Ivermectin has become a hot topic in recent months. Encouraged by claims that it is an effective treatment for COVID-19, people are asking their doctors for prescriptions of the anti-parasitic drug and in some cases taking a version of the medication intended for animals.
Here’s what you need to know about ivermectin.
Ivermectin tablets have been approved by the U.S. Food and Drug Administration to treat people with certain parasitic infections, and an ivermectin solution is approved to treat people with head lice and rosacea. Another version and higher dosage of the drug is approved for use in animals as a de-wormer.
It has been hypothesized that ivermectin could slow or stop the novel coronavirus from replicating inside the human body. So far, clinical trials that have tested ivermectin’s ability to prevent or treat COVID-19 have not convinced major public health organizations that the drug should be used for those purposes. More studies are ongoing.
“With COVID-19, many medications have been under evaluation to determine any potential use and potential efficacy, but we need more data before we use something like ivermectin for COVID-19,” said Christian Rojas Moreno, MD, an MU Health Care infectious disease doctor. “The National Institutes of Health and societies for infectious diseases are not endorsing the use of ivermectin at any dose at this point for routine use in COVID-19.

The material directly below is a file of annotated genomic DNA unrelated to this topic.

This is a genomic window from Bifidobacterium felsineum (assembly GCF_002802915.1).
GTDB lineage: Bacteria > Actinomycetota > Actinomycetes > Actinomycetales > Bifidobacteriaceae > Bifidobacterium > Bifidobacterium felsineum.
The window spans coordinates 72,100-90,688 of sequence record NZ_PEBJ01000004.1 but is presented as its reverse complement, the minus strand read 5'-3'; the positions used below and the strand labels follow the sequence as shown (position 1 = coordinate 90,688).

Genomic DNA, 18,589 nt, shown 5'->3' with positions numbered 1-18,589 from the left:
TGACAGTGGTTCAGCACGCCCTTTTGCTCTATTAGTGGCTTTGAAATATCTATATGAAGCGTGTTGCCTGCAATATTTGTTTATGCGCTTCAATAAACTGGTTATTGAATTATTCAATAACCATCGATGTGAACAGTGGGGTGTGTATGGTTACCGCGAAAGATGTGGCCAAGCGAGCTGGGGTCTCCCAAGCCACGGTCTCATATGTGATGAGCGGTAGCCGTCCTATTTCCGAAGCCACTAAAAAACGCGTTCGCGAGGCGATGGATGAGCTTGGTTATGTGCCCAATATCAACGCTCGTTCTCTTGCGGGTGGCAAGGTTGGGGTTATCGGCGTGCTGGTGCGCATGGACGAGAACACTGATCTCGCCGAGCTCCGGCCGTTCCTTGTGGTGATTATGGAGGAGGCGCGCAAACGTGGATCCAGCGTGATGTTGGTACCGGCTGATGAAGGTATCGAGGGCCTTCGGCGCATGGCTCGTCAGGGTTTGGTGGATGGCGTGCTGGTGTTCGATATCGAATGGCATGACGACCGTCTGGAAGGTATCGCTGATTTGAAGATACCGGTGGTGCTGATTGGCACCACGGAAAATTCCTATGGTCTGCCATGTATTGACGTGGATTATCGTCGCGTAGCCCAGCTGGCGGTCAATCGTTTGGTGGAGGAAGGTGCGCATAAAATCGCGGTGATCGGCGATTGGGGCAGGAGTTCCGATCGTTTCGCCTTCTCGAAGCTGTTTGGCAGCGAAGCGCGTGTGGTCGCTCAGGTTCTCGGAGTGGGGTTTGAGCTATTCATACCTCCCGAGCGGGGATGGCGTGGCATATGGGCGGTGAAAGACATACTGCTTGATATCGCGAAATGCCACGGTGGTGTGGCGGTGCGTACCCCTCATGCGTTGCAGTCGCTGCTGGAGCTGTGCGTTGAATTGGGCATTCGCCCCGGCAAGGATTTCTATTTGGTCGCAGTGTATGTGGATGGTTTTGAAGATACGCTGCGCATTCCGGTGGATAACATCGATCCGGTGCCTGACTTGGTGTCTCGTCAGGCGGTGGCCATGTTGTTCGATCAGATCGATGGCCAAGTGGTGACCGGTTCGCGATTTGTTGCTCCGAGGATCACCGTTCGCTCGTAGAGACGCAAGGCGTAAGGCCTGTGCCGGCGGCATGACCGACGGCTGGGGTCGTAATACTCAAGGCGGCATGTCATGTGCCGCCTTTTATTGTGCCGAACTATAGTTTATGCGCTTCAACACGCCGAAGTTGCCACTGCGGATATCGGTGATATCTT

“The only situations where humans with COVID-19 would get ivermectin would be in the context of a clinical trial. We hope we can get more data in the future, but as of today, we can’t recommend ivermectin.”
Under no circumstances should you ever take any drug intended for animals. Rojas Moreno said the side effects of high doses of ivermectin include nausea, vomiting, diarrhea, dizziness, seizures and potentially even coma or death.
“That’s where the danger comes,” Rojas Moreno said. “If somebody is deciding to use animal ivermectin, because the dose may be much higher, the potential for toxicity is definitely higher.”